But for security's sake, I'm going to use ssh port forwarding to send all the traffic through a tunnel. This not only secures the stream by using ssh, but allows you to load the stream and view the web interface using the localhost interface on your RPi.

Okay, first setup a port forward from your Squeezebox Server at home on your RPi using the terminal. Note that all addresses are for your Squeezebox Server computer.

ssh -L <local port>:<lan address>:<lan port> <username>@<wan address>

Next, just add the music stream to mpc and play it:

mpc add http://localhost:9000/stream.mp3
mpc play

Now, point your browser to http://localhost:9000 (or whatever local port you are forwarding to), select the appropriate player (mpd on your RPi), queue up some music, and viola, you can enjoy all the music from your Slimserver/Squeezebox Server/Logitech Media Server wherever your Raspberry Pi is connected!

chumby one


What's a chumby? A funny-named device that's a cross between a clock radio and data-enabled cellphone? Chumby Industries says, "Just plug in your chumby, connect to your network, and use your computer to create a lineup of favorites from over 1,500 apps in more than 30 categories. Then let your chumby do its thing — streaming everything you like, from sports scores to stock quotes, from video clips to interactive games, from photos to trivia." So yeah, it's a computer-ish device that's connected to the internet. I want one!

A coupon code (HOLIDAY10) from their Facebook page and $90 later, the chumby one (actually their second model) arrived at my door. Very much the size of a small clock-radio, it sports a 3.5" color touch-screen interface, a large volume knob on its side, 5V AC adpater (it does run on battery, not included), and an amazing 2W mono speaker. After flashing it with the latest firmware (1-0-7) via USB, I was able to connect to my home wifi network. From there, I used my computer to create an account at chumby.com and activate my chumby (now called "chumbly"). Next, again through their website, I set off to configure a "channel" with various "apps" by deleting most everything from the default channel, and adding a flip-style clock, the Weather Channel, Spongebob, XKCD, you get the drift…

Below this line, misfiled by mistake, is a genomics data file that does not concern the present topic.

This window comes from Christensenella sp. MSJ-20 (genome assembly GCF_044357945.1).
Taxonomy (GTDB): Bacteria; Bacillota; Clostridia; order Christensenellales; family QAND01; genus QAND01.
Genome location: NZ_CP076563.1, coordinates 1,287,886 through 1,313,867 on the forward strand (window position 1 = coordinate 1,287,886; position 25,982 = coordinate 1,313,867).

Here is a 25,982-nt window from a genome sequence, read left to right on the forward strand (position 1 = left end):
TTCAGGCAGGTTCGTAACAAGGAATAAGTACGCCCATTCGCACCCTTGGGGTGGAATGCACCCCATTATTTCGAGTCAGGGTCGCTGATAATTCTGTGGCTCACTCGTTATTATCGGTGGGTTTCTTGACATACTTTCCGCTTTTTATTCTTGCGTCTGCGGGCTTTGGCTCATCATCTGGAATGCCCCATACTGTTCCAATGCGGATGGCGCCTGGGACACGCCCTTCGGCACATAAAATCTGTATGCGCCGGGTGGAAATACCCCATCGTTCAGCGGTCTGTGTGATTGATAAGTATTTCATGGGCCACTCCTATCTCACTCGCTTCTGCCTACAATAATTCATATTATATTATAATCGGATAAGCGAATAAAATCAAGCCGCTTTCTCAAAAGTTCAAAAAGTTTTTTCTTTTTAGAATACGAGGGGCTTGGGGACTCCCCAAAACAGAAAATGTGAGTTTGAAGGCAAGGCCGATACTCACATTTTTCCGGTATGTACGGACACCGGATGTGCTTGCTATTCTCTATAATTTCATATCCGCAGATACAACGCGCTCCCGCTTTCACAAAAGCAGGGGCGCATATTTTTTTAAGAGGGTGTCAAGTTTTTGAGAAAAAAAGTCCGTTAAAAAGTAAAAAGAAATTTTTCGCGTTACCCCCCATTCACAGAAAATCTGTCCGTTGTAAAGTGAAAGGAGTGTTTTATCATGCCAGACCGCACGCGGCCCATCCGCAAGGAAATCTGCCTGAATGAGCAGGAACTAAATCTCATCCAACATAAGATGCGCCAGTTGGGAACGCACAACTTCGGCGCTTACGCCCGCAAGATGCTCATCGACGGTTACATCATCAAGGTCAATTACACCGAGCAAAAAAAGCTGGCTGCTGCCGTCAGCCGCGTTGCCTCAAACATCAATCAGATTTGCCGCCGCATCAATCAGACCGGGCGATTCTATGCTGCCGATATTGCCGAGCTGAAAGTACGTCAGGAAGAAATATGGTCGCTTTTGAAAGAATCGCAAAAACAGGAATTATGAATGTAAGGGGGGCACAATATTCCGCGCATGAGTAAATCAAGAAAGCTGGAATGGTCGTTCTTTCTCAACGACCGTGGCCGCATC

When on, the chumby continuously cycles through the various apps on a channel; each time the app refreshes itself with new information from the net. Whether rss feeds, stock quotes, word of the day, Facebook news feed, Flickr albums, Gmail, Twitter, you name it, there's probably an app available. And if you can't find what you want, write your own; each app is basically an Adobe Flash animation. The chumby also plays music very well, from terrestrial FM radio (well, not so well in my case), to Pandora, Shoutcast – why it even connects to my Squeezbox server as player "Neptune"; the only rub is I need to compile its playlist from a computer. And because the chumby is basically a linux computer running an ARM processor, you can do all sorts of geeky things with it too! BTW, it has a fantastic "night" mode that dims the screen perfectly.

Okay, it's a gizmo, it's slightly gratuitous, and really should be offered in other colors. The app selection is superfluous, but it's rather strange that there isn't a "children's" category, because my kids love this thing! The chumby is certainly extensible, but a lot of its value depends on intended use. In the bedroom, it's little more than a clock radio – do I really need to wakeup to Facebook or Engadget news feeds? No, though that might be useful in a kitchen setting, somewhere a computer isn't. It is however the best clock radio I ever bought, one that even connects to my Squeezebox server. What fun the chumby is!

On the web:
http://www.chumby.com/guide
http://wiki.chumby.com/mediawiki/index.php/Main_Page